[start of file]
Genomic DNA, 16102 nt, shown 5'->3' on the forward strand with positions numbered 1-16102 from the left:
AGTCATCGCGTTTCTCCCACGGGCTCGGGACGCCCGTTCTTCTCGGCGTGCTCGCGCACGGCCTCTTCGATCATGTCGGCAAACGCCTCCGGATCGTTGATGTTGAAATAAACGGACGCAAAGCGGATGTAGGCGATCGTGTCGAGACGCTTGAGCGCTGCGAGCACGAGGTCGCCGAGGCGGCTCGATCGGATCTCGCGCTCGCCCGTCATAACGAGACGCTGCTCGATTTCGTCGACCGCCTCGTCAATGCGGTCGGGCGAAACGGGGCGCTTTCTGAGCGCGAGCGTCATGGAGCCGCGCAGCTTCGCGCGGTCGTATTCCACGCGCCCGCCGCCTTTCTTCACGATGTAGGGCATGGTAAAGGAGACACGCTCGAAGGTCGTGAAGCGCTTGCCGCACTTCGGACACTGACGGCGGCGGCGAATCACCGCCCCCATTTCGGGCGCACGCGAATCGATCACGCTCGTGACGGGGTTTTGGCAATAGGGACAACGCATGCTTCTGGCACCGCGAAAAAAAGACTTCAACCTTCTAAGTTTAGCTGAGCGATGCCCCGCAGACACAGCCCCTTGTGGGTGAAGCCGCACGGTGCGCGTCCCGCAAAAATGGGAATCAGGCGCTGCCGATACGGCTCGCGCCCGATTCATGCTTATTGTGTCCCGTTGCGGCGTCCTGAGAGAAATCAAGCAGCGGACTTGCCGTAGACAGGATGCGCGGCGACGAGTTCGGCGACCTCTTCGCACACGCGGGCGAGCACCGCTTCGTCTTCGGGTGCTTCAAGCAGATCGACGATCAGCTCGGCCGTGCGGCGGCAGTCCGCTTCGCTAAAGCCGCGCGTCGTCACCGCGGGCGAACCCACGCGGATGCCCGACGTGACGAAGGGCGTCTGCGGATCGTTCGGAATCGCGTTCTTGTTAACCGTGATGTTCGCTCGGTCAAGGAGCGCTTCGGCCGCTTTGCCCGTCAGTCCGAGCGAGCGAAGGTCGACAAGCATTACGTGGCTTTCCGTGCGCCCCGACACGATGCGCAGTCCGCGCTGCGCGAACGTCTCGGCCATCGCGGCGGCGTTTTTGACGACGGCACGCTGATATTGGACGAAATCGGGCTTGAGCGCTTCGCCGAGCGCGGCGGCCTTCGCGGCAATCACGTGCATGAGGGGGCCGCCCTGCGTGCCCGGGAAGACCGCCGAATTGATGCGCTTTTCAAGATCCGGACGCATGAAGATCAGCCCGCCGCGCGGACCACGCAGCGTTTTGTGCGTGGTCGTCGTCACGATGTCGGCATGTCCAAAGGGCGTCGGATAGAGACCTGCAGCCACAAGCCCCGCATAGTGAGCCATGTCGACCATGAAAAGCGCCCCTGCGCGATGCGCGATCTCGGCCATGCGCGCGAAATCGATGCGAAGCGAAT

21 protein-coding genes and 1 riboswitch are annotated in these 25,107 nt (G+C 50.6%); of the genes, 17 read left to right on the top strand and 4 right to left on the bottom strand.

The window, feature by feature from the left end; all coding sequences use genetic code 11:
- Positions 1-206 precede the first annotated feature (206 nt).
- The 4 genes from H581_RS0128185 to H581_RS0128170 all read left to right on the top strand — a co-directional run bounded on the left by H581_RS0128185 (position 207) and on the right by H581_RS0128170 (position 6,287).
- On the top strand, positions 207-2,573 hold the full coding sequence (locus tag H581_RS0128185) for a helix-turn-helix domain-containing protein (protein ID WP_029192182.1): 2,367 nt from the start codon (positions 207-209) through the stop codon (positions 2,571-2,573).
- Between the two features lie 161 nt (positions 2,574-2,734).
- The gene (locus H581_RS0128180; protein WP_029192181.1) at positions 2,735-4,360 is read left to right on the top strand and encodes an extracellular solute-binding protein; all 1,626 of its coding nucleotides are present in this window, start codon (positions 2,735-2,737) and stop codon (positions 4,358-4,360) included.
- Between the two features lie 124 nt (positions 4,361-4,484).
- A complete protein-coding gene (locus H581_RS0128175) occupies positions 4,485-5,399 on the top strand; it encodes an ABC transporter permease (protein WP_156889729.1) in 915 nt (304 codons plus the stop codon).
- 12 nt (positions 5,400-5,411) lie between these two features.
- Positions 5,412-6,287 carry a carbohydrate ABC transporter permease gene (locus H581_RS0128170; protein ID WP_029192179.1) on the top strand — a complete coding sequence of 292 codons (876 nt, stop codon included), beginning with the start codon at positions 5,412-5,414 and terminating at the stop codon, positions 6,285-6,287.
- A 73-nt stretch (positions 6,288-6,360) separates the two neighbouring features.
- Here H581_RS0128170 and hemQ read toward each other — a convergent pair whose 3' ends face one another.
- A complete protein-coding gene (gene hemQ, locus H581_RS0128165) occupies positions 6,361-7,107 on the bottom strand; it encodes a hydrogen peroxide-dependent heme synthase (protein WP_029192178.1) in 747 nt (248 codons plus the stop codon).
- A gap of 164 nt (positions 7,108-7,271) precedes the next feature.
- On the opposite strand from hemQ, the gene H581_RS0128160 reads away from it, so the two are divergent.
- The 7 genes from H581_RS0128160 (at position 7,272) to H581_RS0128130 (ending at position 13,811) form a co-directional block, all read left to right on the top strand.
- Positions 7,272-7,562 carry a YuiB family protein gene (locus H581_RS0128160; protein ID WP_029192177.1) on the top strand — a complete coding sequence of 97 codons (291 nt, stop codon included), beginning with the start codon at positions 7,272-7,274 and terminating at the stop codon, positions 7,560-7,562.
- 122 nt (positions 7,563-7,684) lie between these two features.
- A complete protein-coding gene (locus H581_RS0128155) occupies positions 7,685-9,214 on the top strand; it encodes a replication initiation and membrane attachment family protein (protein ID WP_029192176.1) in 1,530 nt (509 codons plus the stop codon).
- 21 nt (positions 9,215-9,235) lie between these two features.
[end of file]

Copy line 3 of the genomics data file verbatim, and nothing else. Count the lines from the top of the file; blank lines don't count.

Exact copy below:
21 protein-coding genes and 1 riboswitch are annotated in these 25,107 nt (G+C 50.6%); of the genes, 17 read left to right on the top strand and 4 right to left on the bottom strand.